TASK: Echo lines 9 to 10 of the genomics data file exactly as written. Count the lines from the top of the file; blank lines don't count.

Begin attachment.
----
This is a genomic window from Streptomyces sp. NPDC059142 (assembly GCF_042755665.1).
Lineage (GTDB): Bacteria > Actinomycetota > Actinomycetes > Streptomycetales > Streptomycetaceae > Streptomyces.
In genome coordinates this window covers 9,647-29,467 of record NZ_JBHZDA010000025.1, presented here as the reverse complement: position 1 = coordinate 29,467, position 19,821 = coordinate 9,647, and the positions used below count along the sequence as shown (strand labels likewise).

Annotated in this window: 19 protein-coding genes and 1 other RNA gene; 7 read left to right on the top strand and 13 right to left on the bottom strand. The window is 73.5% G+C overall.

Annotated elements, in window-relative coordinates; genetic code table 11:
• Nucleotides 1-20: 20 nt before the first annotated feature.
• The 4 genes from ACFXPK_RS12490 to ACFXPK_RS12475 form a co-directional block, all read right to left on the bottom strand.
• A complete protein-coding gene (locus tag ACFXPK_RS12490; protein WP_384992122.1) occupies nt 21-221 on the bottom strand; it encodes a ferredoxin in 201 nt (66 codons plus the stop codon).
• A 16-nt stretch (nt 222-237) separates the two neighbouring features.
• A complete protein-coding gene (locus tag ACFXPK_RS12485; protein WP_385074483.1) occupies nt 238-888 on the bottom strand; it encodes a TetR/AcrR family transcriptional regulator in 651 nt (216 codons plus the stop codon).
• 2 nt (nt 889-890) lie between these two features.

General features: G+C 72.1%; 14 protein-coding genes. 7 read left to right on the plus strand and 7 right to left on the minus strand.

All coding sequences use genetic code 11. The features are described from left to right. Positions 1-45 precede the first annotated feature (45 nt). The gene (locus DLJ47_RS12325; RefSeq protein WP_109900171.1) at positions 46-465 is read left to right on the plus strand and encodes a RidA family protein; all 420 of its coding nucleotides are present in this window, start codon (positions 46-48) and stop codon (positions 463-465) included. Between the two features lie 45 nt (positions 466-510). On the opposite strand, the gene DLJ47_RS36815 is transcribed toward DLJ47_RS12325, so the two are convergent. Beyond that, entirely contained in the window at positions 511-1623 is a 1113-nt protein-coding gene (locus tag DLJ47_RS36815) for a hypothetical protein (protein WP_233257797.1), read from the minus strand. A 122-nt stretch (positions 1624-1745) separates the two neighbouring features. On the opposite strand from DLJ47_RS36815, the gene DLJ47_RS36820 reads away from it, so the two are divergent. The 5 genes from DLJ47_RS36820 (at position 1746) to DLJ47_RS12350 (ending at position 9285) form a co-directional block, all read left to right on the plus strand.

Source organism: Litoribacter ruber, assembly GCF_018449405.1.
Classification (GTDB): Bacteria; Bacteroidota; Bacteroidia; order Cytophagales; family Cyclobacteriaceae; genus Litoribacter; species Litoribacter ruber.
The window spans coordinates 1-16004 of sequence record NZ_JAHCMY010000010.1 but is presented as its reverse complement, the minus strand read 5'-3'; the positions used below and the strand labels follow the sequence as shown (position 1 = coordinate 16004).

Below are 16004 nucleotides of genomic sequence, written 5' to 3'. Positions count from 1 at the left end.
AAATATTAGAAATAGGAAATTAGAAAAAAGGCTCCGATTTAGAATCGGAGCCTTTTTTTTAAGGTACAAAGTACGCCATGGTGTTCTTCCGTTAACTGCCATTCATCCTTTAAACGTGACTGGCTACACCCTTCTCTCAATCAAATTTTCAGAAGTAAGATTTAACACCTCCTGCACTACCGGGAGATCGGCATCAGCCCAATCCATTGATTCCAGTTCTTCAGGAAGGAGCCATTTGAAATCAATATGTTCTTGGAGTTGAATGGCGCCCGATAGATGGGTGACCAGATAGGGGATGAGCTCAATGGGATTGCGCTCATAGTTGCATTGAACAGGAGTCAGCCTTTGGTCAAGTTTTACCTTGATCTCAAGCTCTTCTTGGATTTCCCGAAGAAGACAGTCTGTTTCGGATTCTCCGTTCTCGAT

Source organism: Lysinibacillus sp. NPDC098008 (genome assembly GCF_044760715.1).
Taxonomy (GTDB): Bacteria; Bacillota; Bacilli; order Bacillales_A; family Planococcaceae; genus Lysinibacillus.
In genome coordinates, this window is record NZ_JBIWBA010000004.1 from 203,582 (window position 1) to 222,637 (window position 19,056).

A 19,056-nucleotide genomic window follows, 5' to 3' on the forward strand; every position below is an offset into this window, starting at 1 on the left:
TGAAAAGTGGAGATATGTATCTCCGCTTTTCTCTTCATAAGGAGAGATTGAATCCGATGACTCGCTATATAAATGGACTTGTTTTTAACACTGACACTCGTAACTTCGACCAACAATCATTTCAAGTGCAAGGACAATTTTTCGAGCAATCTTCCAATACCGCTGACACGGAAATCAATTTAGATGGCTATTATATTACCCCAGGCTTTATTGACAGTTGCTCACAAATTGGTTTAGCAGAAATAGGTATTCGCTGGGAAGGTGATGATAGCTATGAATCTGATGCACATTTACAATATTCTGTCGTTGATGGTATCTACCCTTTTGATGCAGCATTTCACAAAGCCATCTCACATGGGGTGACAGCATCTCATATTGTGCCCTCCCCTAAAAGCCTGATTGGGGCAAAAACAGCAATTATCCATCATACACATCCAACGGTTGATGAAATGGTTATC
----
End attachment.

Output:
• A 16-nt stretch (nt 222-237) separates the two neighbouring features.
• A complete protein-coding gene (locus tag ACFXPK_RS12485; protein WP_385074483.1) occupies nt 238-888 on the bottom strand; it encodes a TetR/AcrR family transcriptional regulator in 651 nt (216 codons plus the stop codon).